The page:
Give Them Grace asks readers a very important question: how does believing the gospel change the way that you parent? Fitzpatrick asserts that if the way that we parent is the same as a devout Muslim or Jew, there must be something wrong. I think this is a paradigm shift that is very important for Christian parents, and one that I have been excited to see more and more of in books written in the last five to ten years.
The overall message of the book will be a balm to many readers. Resting in grace, parenting with humility, dependence on God, these are all messages that parents need to be reminded of. There are no guarantees and no quick fixes. Parenting is hard. I think many parents will find this an encouragement on many levels.
Because I have seen her books recommended in presbyterian circles so often, I was genuinely surprised by how un-covenantal this book was. (Fitzpatrick has a Sovereign Grace / Reformed Baptist background.) In the first several chapters alone, it talks many times about not presuming your children are regenerate, that they might pray a prayer just to please you and if they aren’t saved, they don’t have the Holy Spirit and therefore can’t obey God’s law from the heart. In examples of how to speak to a child, parents say things like “someday you’ll know how wonderful God is and how much he loves you.” Worse yet, speaking to an older child, “Because you don’t believe in Jesus’s love for you, your whole life will be spent trying to win and never being satisfied. And then you’ll have to stand before God, and all you’ll have is your record of failure. Striking out isn’t the worst thing that will ever happen to you. Living your life to win something other than Jesus is.” In example “scripts” there are different things to say to unbelieving versus believing children.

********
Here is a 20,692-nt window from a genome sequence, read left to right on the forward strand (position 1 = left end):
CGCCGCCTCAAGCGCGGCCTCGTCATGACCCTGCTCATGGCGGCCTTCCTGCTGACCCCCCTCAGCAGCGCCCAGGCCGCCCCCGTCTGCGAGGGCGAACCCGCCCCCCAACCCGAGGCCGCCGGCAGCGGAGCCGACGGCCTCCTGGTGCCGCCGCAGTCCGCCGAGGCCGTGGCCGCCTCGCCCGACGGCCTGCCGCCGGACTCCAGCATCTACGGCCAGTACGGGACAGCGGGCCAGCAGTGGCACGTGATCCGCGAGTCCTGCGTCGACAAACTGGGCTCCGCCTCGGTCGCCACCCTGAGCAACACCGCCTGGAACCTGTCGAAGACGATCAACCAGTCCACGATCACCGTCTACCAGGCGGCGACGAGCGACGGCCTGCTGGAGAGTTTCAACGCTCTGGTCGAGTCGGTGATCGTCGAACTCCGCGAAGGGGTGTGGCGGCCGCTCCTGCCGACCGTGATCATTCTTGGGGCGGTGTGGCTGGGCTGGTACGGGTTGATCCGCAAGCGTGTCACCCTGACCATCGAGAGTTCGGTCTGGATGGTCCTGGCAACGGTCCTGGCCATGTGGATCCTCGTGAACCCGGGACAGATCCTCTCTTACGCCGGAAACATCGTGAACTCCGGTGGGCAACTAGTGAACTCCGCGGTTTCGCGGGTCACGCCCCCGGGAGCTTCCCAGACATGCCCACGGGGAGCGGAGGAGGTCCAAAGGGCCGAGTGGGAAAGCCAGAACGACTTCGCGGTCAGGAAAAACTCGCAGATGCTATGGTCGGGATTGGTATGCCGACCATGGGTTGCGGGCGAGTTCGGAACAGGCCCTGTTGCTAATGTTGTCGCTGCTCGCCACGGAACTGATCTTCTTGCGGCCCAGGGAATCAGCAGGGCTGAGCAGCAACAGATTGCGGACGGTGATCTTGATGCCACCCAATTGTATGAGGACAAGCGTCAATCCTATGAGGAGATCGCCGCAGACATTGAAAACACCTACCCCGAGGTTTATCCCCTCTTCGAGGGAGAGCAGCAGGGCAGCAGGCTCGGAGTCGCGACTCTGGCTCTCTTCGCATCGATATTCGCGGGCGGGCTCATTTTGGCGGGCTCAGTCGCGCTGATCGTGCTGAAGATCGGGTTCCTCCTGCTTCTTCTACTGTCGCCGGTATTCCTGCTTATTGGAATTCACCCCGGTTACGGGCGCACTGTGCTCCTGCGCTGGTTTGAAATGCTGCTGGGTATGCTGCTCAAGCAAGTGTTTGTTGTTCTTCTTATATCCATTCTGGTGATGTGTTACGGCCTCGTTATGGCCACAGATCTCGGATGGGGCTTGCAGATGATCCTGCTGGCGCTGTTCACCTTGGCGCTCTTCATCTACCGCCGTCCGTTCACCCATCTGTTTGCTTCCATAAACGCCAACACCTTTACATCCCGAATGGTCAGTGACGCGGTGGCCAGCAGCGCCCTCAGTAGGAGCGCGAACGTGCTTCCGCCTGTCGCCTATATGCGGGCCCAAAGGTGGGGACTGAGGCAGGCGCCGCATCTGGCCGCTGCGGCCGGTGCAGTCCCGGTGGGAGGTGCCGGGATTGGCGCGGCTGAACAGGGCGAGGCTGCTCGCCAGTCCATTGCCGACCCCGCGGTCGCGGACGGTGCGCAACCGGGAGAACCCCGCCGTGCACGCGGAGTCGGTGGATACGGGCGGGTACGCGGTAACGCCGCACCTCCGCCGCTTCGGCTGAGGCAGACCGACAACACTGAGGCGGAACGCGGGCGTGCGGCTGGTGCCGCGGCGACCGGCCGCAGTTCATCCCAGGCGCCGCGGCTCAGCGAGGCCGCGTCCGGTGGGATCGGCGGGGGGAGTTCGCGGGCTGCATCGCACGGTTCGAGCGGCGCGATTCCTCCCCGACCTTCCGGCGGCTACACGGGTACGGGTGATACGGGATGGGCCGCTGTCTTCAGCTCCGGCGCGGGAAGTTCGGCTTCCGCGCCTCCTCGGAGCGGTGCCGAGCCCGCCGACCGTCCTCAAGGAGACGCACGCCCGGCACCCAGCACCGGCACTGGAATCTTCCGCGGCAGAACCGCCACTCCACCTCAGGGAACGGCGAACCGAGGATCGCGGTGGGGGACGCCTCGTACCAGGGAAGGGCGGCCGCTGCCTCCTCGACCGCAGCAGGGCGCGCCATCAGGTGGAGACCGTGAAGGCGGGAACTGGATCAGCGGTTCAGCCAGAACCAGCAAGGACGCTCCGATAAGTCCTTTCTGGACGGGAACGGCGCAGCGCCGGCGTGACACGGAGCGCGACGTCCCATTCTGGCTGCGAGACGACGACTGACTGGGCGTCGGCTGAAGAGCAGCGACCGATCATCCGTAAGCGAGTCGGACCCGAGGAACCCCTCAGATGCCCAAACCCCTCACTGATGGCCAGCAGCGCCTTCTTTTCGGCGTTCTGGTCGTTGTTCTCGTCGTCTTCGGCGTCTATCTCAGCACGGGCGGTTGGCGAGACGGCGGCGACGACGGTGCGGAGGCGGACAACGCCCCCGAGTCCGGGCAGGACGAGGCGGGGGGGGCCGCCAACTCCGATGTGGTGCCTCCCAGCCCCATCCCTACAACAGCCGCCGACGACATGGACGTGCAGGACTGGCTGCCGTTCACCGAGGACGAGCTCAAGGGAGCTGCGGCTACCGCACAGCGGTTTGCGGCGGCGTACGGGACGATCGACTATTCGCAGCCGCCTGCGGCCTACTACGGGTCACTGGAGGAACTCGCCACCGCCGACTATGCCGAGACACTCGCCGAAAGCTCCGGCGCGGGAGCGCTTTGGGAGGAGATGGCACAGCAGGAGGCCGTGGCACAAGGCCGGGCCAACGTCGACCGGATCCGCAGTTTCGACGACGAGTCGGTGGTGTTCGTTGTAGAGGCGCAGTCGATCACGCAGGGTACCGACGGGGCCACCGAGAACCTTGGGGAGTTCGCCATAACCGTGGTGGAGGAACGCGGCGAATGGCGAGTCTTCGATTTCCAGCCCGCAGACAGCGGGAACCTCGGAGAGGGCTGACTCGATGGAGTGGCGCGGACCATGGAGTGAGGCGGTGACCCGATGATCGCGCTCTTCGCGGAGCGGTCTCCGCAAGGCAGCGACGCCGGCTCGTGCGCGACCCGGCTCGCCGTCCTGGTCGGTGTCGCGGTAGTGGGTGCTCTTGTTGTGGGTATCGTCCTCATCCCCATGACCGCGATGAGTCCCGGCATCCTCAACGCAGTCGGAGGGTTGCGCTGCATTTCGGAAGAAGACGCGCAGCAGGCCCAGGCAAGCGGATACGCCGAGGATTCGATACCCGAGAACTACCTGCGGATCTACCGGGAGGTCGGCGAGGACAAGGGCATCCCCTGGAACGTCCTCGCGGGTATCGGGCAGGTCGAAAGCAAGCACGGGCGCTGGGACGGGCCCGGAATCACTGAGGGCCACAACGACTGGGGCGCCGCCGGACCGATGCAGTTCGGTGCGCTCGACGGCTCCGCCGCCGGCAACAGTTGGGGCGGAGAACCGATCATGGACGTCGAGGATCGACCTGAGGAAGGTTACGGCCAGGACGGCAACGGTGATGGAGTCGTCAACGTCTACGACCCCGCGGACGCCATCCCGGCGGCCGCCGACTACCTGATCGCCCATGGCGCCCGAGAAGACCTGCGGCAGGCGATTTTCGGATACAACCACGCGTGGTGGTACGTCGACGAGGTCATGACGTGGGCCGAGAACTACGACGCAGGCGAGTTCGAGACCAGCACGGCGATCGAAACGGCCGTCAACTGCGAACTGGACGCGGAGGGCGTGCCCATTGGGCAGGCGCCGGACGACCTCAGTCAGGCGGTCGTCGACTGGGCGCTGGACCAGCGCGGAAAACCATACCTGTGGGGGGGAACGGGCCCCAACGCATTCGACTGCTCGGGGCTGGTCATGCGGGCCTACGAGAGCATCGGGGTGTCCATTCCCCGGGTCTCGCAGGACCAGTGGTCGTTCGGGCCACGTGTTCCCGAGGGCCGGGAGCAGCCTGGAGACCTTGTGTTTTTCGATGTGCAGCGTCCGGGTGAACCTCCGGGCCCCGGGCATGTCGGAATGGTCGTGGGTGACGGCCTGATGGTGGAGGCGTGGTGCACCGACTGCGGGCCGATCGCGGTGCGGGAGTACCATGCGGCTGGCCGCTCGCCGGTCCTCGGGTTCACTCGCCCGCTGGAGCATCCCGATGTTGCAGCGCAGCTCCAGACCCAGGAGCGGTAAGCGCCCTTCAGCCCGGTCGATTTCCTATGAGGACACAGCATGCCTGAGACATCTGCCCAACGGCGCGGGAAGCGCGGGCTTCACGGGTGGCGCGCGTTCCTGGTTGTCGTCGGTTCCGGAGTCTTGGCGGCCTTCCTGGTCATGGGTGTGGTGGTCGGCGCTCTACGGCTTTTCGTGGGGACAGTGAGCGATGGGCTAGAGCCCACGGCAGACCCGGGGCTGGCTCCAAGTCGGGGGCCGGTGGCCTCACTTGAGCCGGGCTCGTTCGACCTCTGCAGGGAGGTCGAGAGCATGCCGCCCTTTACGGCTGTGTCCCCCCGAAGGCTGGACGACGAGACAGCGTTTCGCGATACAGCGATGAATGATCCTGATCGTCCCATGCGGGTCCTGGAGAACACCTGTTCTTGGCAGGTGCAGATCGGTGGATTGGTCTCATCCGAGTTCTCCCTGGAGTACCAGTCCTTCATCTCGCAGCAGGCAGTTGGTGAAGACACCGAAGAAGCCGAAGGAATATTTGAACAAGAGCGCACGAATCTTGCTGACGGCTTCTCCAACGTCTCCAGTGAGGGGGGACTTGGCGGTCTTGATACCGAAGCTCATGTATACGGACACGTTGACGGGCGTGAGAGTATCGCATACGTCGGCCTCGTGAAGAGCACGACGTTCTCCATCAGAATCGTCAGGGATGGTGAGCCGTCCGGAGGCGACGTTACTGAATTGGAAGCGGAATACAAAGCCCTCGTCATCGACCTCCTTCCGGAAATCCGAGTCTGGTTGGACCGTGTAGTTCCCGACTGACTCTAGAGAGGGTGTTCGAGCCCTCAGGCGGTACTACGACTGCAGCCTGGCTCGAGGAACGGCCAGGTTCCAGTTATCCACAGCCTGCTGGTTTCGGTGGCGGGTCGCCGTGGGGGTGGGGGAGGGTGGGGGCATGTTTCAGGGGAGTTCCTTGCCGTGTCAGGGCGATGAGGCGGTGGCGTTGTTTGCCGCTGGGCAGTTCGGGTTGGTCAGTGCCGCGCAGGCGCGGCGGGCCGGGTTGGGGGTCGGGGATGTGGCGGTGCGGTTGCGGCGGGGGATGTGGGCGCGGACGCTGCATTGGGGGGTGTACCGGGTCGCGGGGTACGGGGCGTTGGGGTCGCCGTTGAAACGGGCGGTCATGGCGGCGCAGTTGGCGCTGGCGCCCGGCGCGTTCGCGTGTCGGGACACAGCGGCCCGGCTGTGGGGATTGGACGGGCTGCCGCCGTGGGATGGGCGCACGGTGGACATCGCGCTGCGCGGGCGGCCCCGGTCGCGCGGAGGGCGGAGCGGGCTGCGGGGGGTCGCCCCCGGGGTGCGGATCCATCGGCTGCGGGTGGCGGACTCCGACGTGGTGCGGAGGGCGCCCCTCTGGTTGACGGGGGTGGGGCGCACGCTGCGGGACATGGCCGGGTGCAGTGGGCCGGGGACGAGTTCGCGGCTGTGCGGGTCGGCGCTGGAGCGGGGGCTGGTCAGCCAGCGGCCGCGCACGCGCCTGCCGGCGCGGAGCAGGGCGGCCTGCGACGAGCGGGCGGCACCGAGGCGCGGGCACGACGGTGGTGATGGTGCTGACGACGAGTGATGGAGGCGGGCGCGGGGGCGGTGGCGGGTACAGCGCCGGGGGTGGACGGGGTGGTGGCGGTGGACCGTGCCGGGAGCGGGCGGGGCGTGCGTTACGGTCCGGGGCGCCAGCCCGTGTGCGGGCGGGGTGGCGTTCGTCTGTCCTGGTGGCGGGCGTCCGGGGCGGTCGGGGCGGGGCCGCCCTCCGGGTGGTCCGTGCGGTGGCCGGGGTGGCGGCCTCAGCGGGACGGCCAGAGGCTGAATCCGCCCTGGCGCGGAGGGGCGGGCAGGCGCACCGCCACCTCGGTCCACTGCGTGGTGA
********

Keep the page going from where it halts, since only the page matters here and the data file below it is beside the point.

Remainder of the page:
This is hard for me to read, even though I know that my children might turn away from God and need to be spoken to as an unbeliever, I think that it can be very confusing to children to speak to them as if they do not have faith. Let’s not encourage doubt or for them to question whether they “really” believe, let’s teach them to rest in God, as he is the author of their faith, anyway.
Though Fitzpatrick explains a fully orbed portrait of discipline that looks like discipleship, she uses the word “discipline” as a synonym for “spanking” which irks me. Parents say “I must discipline you” which is true generally, but what they mean is “I am choosing to spank you for this infraction.” It’s a pet peeve. Reading her model for talking to a child who defied his parent by not stopping playing when told it was time for dinner, shocked me. “If you believe that he has loved you and received punishment for you, then this kind of punishment will help remind you to live wisely, and the pain of it will soon be gone. But if you don’t believe in his great goodness, then the punishment you receive today will be just the beginning of a lifetime of pain. Today, you can ask for forgiveness, and I will forgive you, and if you ask him, so will the Lord. But if you wait, if you harden your heart and refuse to change, then a day will come when it will be too late to ask for forgiveness.” This sort of talk feels manipulative to me.
However, I appreciate the stand the authors have taken against forcing children to show repentance after being spanked. Many evangelical authors espouse this idea, and I know many adults who remember faking repentance and lying to avoid further punishment.
Many readers will appreciate the attempt at coupling of theology and a philosophy of parenting with more practical advice. I feel like I talk to my kids fairly theologically but the models were a stretch, and I couldn’t imagine talking to my children like that. However, it did incite me to think about how I would phrase a similar discussion, and that sort of premeditation is always helpful in parenting.
This is a good addition to the already crowded Christian Parenting shelves at bookstores, but I am still waiting for a book that I feel more comfortable recommending.